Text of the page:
There’s this prayer that I say over and over again. My mantra. It reminds me to constantly be aware of what’s most important: “Lord, let me be ready and willing.” My ability to follow through on this ebbs and flows, but all in all, I succeed more than I fail. This is because I’m certain that at given moment God might give me an opportunity to effect Good on someone. The choice to accept, however, is up to me. He schedules the appointment and leaves the rest up to me. God doesn’t manipulate or perpetuate, He only fills the plate. I am not doing Him a favor by acting on a good deed. I am doing me a favor. Which do you prefer? Being the givee or the giver?

I don’t need make-up; I have queue of lipsticks, an army of eye-shadows, and regime of applicators. The point of buying it was not to add to my already prodigious collection; it was to give a man hope. I’ll bet when he just a boy it wasn’t visions of proffering make-up to complete strangers in parking lots that filled his slumber’s dreams. Not to say there is any shame in what he is doing, I’m only left to presume it was not among his list of life’s ambitions.

I missed my appointment yesterday. I was distracted. I was tired. I was . . . I allowed my enervated state and the kingdom of Cara, to impede a chance at being a part of the Kingdom of God. I looked golden opportunity straight in the face and said, “Thanks, but no thanks.” While it is my fervent hope that I might inspire people with the book I work steadfastly on each day, this accomplishment, I know, is quite small in comparison to what I am capable of doing with my years in this interim. A life holds endless possibility. We hit our maximum potential with words like “limit” and “realistic”. I can do great things with my life as a writer, doctor, teacher, mother, artist, musician, and so on and so forth, but if I am blind to the Good right in front of me, the simple and the random moments that approach me with a plea for kindness, I’ve missed the whole point. Meaningless. My intentions mean nothing if my actions neglect to bolster them.

Some of you know I have a strong predilection for words. To me, they are the equivalent of a never-ending box of truffles. It must always be me that defines the word, however, never the other way around. I must be define love. I must be prepared to do more than say the right things, hope a prayer onto someone. I must be prepared to answer that prayer in whatever way I can.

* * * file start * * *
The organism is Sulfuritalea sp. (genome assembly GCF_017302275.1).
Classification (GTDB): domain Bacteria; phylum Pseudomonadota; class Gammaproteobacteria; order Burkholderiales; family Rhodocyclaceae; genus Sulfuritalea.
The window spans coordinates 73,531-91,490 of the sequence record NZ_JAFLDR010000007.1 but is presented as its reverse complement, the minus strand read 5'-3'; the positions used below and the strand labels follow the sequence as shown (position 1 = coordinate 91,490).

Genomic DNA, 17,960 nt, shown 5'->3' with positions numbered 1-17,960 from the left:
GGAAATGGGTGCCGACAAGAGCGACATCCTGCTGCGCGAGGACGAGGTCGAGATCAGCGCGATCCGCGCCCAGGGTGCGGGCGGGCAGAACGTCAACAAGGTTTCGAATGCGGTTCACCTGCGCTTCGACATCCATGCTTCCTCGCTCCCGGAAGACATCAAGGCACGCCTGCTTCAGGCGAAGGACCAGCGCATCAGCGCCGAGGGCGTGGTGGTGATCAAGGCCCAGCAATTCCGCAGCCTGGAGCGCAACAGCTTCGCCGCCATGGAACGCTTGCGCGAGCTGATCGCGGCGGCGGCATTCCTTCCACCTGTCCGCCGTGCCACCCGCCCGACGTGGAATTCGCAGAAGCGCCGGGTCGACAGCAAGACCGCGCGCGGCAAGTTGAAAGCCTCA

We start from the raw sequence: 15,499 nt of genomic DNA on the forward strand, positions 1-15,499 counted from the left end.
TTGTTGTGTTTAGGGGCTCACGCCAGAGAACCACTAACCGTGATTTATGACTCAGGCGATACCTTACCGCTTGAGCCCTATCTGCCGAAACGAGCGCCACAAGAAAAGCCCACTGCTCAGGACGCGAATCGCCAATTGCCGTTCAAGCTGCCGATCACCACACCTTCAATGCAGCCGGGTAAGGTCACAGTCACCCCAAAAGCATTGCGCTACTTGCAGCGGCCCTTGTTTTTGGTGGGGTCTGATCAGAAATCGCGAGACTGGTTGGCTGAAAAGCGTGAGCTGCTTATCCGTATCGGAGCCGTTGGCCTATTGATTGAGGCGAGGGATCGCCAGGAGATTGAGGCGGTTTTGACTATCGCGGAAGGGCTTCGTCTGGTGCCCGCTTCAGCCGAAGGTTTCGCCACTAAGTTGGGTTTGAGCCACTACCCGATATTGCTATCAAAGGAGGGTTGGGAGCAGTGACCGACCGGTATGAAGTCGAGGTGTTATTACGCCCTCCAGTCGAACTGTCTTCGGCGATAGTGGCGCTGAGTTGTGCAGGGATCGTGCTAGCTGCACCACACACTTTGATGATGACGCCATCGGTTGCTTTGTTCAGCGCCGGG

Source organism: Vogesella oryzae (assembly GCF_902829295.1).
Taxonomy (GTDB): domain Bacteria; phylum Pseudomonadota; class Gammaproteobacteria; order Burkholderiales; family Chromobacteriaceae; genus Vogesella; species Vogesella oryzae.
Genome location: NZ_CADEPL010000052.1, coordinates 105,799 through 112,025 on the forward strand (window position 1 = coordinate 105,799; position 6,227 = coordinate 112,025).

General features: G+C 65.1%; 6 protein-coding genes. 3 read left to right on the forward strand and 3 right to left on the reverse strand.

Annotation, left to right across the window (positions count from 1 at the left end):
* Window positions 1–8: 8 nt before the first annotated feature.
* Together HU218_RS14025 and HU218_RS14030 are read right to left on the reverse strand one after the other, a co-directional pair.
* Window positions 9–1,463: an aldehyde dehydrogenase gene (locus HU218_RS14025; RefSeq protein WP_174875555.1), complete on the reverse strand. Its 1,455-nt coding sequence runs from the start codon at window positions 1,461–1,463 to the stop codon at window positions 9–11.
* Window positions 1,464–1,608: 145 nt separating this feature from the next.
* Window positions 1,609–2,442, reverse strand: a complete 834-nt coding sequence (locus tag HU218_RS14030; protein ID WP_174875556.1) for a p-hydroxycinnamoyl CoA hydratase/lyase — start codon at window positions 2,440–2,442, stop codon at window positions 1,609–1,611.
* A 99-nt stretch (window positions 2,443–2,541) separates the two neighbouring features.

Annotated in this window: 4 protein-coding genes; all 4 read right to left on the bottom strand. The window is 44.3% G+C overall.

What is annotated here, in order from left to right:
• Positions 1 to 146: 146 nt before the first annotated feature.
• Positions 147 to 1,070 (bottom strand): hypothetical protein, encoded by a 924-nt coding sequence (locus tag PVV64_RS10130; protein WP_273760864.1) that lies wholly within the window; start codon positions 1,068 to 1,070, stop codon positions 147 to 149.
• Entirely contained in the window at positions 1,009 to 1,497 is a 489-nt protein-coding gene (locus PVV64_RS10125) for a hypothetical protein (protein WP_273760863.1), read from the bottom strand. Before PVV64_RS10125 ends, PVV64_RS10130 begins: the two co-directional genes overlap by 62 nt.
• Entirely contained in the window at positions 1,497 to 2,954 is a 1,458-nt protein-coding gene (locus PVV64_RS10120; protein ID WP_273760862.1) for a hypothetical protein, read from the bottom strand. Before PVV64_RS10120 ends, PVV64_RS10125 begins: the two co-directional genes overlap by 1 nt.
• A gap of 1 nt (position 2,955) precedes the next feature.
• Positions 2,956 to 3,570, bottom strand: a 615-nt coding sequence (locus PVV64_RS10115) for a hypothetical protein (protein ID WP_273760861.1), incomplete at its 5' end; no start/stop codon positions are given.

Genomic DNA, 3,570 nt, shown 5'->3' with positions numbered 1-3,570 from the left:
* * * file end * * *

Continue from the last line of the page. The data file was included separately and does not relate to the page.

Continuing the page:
That man’s face stayed with me all day yesterday, affixed itself to my heart like a barnacle. I fell asleep thinking of him. Regret’s aftertaste is one of the worst I have ever experienced, like sewer water and penny. I wish I could say this was the first time I had ever let an opportunity pass me by. Even more, I wish I could say it would be the last. It won’t be. I am human and flawed, and unfortunately our species learns lessons the hard way, by making the same mistakes over and over. I will learn, though. I refuse to stop growing, to let my mistakes keep me stagnant and afraid of failure. Those belong to the dark. You and I, we were born to be Light.

I should have bought it. Next time, you can be sure I will.

Happy Friday/Saturday, my friends. I wish you a wonderful weekend.

 

 

 

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30 thoughts on “I should have bought it.

  1. Well said. There have been many times I’ve looked back and said “I should’ve’. Now, I try not to have too many of those. now, if I say no, it’s because I’m truly, truly not interested or I have truly, truly have no money (usually the latter). Don’t beat yourself up too much. You could have said yes, and an insane reaction to the makeup and ended up in the hospital which could have resulted in a post “I shouldn’t have bought it”. :) Life is a 50/50 chance. Just make sure your decisions lie on the 51% of your ‘good’ choices’.

    • Thank you, Jenny. I appreciate your thoughts. :) While you are so right in that the outcome in my purchasing, then using — I never would have actually used it, though — the make-up could have been disastrous, I think I would still prefer to live with a botched attempt at kindness, then reside in the what ifs. I’ve seen what skepticism can do to a human soul and I want no part of it. My desire to be someone that can look beyond the obvious and see the potential in every moment, every interaction, taking the ordinary and turning it into extraordinary.
      Good choices indeed!

  2. You expressed this so perfectly! I am so glad you write your thought for others to read, because I’m so tired of being one of the only few that reads your other work and gets to experience so much from it :-). When your book is finished, so many more people will be able to experience your writing on a much more grander scale! Not only can you write and paint a picture with your words, but you are an amazing story teller as well! I love you, and am so thankful for you! Whenever your posts come through my e-mail at work, I am so happy to stop what I am doing to enjoy a little This Little Light break :-). You should definitely re-blog this on your other blogs :-)